• If you prefer, you can peel the teeth, chop them or grind them before freezing. If the pieces stick together when they freeze you can grate as much as you need.

Step 2. Store in oil

There has been some controversy about this method, as canning garlic at room temperature has been associated with the growth of the bacterium Clostridium botulinum, which can cause a fatal disease known as botulism. However, if the preserve is stored in the freezer, the risk of developing these bacteria is eliminated. To safely store garlic in oil:

  • You can peel the teeth and leave them completely covered in oil in a glass or plastic pot. Close the container tightly and place in the freezer. Use a spoon to remove the garlic as needed.
  • If you prefer, prepare a garlic and olive oil puree, mixing one part garlic and two part olive oil in a blender or food processor. Transfer the puree to a container that can be taken to the freezer with a tight-fitting lid. This method is very convenient for cooks, as oil prevents freezing; then just use a spoon to remove the necessary amount and take it directly to the pan.

Step 3. Store in wine or vinegar

Peeled garlic cloves can be preserved in wine or vinegar and stored in the refrigerator for up to four months. You can use red or dry white wine or white wine vinegar. To do this, fill a glass jar with peeled garlic cloves and fill the available space with your chosen wine or vinegar. Seal the bottle tightly and place in the refrigerator.

  • To make your preserves more flavorful, you can add a tablespoon of salt (per cup of liquid) along with dried herbs such as red pepper flakes, oregano, rosemary or bay leaves. Shake the bottle well to mix the contents.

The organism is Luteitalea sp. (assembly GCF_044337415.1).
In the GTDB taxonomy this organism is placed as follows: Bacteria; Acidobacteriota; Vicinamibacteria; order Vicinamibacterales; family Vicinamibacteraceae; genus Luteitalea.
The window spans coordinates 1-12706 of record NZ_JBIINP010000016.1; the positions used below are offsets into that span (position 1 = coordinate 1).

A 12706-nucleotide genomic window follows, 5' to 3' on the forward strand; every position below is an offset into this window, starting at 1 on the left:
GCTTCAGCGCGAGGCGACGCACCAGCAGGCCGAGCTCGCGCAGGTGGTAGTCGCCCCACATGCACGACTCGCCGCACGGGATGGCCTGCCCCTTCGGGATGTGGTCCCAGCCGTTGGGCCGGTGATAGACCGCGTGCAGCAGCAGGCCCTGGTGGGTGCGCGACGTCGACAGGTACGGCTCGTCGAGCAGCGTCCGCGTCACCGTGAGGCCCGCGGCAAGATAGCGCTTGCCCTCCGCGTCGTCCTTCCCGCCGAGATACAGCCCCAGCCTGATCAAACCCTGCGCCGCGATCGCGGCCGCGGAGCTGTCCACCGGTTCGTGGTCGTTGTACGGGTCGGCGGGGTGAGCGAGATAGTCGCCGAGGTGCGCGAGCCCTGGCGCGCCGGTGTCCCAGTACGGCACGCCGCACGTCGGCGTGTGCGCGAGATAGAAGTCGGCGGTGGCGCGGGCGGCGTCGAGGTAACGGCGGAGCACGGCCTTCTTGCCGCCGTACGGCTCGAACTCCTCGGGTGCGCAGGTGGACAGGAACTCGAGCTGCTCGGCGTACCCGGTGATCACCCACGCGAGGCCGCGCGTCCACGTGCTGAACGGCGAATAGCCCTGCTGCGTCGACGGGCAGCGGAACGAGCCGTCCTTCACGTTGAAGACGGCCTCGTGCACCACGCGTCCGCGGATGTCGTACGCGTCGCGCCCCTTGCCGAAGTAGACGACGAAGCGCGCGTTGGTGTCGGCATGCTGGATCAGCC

• Although pickled garlic should last up to four months in the refrigerator, you should discard the contents of the jar if you notice any signs of mold on the liquid's surface. Never store pickled garlic at room temperature as this leads to rapid mold formation.
Dry Garlic Step 17

Step 4. Dehydrate

Another easy way to preserve garlic is to dehydrate it. It will become more compact, so a large amount of it will take up very little space in the pantry. When used in recipes, dried garlic will absorb water and add great flavor to your dish. You can dry the garlic with or without a food dehydrator.

  • Dry peeled and halved garlic cloves lengthwise in the food dehydrator. Choose only teeth that are fleshy and free from bruises. Place them in the dehydrator tray and follow the manufacturer's instructions regarding temperature. Dried garlic becomes crunchy and crumbly.
  • If you don't have a food dehydrator you can do the same thing in the oven. Place the halved garlic cloves on a baking sheet and bake at 60 °C for two hours. Then lower the temperature to 55 °C and continue roasting until the garlic is completely dry.

Step 5. Make garlic salt

You can use dried garlic to make garlic salt, which gives a subtle and delicious flavor to recipes. Simply beat dry garlic in a food processor until it forms a fine powder. Add four parts sea salt to one part garlic and process for a minute or two to mix.

  • Don't beat for more than two minutes or the two will start to coalesce.
  • Store garlic salt in a glass jar with a tightly closed lid and store in a cool, dark kitchen cabinet.


You can find ceramic bowls with air circulation holes made primarily for garlic storage at many kitchen accessory stores